(Note: This is a guest post by my friend Mary Garcia Dodson, originally posted on LinkedIn. Mary is a writer, a passionate educator, and all-around cool person. I asked her to send me this post so I could share it here, in order to show that typography can be used as a tool in creating more inclusive educational environments. If you want to look at a couple of the fonts that she mentions, look at Dyslexie and OpenDyslexic. -Gene Hart)
Empowering Dyslexic Readers Through Typography
By Mary Garcia Dodson
Okeechobee, FL, July 13, 2023
Introduction: Understanding Dyslexia and the Power of Typography
Dyslexia, a learning disability characterized by difficulties in accurate word recognition, fluent reading comprehension, and spelling abilities, affects an estimated 10-20% of the global population. In the United States alone, dyslexia impacts 1 in 5 students, making it the most common learning disability. While dyslexia presents unique challenges, research indicates that simple design solutions, specifically typography, can significantly enhance reading accessibility for individuals with dyslexia.
Recognizing Dyslexia: Online Screening Tools and Their Role
If you suspect that you or your child may have dyslexia, there are free online screening tools available to provide initial insights before seeking a professional assessment. It’s important to note that these online screeners serve as indicators and are not substitutes for comprehensive medical evaluations. Specialized professionals conduct full diagnostic workups, including in-depth, standardized testing across various domains such as vocabulary, oral language, phonological processing, reading, spelling, writing, and memory. Nevertheless, accessible online screeners allow individuals to self-assess and identify preliminary signs of dyslexia.
Here are a few reputable online dyslexia screening tools:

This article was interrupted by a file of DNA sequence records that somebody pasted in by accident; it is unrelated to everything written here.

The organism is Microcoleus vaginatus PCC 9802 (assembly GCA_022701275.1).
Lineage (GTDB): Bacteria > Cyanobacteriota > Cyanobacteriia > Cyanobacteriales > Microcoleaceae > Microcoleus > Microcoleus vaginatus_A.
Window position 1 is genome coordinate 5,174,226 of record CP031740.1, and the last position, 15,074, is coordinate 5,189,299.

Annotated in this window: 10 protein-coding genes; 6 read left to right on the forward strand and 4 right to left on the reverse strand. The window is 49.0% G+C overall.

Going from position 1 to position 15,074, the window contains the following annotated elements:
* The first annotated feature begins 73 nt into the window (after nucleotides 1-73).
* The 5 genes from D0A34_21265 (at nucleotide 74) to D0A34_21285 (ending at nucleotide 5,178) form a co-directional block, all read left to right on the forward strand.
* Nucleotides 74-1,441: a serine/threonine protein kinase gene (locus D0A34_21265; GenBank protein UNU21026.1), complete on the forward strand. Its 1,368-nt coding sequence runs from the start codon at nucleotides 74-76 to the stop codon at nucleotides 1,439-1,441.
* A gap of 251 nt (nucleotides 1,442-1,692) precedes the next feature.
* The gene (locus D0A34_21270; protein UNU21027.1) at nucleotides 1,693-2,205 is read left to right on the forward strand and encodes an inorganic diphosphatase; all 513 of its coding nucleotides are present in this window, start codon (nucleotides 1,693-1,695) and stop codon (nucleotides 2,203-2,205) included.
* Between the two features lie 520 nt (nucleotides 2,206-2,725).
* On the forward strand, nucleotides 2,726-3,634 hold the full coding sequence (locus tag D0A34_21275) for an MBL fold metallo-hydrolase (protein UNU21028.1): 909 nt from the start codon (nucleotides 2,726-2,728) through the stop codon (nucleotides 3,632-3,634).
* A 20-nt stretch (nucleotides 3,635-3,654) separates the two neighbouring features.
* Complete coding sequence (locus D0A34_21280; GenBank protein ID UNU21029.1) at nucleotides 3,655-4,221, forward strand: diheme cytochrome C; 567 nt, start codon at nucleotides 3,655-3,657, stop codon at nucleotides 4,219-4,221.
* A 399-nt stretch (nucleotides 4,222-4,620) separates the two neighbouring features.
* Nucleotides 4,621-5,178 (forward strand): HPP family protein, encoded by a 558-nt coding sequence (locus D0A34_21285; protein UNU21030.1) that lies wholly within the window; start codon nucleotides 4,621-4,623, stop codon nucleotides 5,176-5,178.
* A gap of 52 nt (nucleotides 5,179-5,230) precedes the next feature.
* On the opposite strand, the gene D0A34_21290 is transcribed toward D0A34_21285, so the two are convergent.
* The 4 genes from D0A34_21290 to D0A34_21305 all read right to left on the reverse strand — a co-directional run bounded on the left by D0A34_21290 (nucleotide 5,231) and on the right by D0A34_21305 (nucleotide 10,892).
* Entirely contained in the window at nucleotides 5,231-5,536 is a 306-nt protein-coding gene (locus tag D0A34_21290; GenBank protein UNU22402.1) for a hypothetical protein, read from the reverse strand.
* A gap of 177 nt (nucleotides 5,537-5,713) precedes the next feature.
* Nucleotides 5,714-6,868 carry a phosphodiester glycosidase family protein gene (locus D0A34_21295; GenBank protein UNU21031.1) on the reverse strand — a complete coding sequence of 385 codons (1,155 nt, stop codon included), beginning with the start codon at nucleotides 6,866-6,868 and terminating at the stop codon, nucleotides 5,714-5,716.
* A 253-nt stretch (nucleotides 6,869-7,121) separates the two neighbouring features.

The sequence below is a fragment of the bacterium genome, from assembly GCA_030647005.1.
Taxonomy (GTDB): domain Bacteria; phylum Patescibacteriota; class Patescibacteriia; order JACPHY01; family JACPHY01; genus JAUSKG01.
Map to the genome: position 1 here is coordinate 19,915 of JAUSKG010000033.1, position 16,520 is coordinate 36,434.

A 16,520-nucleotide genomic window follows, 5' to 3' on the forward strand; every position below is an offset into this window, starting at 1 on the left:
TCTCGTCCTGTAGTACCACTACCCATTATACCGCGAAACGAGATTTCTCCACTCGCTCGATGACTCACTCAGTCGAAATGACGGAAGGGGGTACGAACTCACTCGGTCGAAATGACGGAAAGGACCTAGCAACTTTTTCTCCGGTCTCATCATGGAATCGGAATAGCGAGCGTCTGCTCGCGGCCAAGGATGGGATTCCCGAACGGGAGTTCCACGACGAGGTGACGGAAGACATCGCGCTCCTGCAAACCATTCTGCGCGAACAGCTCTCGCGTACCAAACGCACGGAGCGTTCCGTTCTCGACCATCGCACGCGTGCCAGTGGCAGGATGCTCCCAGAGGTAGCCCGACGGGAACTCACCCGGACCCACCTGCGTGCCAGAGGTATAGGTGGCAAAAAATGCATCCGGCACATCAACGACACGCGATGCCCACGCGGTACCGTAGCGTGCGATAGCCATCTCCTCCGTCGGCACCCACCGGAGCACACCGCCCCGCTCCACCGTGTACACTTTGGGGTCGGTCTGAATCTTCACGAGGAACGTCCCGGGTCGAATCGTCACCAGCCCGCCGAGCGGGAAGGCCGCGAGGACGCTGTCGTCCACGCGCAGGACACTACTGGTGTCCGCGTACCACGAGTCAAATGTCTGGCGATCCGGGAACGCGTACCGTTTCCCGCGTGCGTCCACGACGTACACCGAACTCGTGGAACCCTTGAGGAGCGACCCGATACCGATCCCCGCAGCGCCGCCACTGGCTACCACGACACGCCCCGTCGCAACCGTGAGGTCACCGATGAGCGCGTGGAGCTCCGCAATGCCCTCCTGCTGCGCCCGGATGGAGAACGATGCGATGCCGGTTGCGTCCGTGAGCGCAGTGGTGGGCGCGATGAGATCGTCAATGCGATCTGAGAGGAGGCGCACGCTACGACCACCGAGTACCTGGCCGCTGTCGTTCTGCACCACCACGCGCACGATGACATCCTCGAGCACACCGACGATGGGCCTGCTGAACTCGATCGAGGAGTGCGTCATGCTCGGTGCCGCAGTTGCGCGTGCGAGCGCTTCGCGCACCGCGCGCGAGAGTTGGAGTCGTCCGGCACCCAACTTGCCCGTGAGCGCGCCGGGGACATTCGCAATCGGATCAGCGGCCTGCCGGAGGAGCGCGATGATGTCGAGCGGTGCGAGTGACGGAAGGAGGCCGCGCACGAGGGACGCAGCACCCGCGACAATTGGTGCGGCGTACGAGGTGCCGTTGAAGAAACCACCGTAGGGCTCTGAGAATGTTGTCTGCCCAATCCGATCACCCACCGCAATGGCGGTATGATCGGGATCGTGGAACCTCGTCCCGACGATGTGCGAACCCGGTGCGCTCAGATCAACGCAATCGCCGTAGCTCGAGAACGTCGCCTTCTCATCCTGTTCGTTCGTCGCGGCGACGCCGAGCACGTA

Fonts that Aid Dyslexic Readers
Certain fonts have emerged as highly effective for dyslexic readers, often referred to as “dyslexia-friendly” fonts. These typefaces incorporate subtle modifications to letterforms that significantly improve readability and reduce errors.
For example, the font Dyslexie, developed by Christian Boer, features weighted bottoms, larger openings, and slanted lines to differentiate letters, minimizing visual distortion. Similarly, OpenDyslexicemphasizes heavy bottoms to prevent letter flipping, while Lexie Readable utilizes open letter shapes and varying forms to enhance recognition.
Mainstream fonts like Arial, Calibri, and Trebuchet MS also offer clean, straightforward designs suitable for individuals with dyslexia. Their simplicity and letter spacing contribute to enhanced readability.
Experts recommend using fonts sized at a minimum of 12-14 points for dyslexic readers. Applying the right fonts can transform documents and reading materials into more accessible formats for individuals with dyslexia.
Advocacy and Implementation of Dyslexia-Friendly Fonts
Educators, designers, and publishers play a pivotal role in implementing dyslexia-friendly fonts in their resources. Additionally, digital platforms and e-readers should offer these font options as standard features. Raising awareness about how typography impacts dyslexic readers is crucial, and greater advocacy is needed in this regard.
Conclusion: Empowering Dyslexic Readers through Typography
Inclusive design and typography have the power to empower individuals with dyslexia, enabling them to embrace their talents and potential. Small adjustments to letter designs on a page can result in smoother, faster, and less frustrating reading experiences. Typography offers a simple yet potent way to create a more accessible world for millions of dyslexic readers worldwide.
I maintain no affiliations with the companies offering dyslexia screening tools mentioned in this article, nor do I receive compensation from them. I provide their links solely as valuable resources for readers interested in conducting preliminary self-assessments before pursuing formal professional evaluations.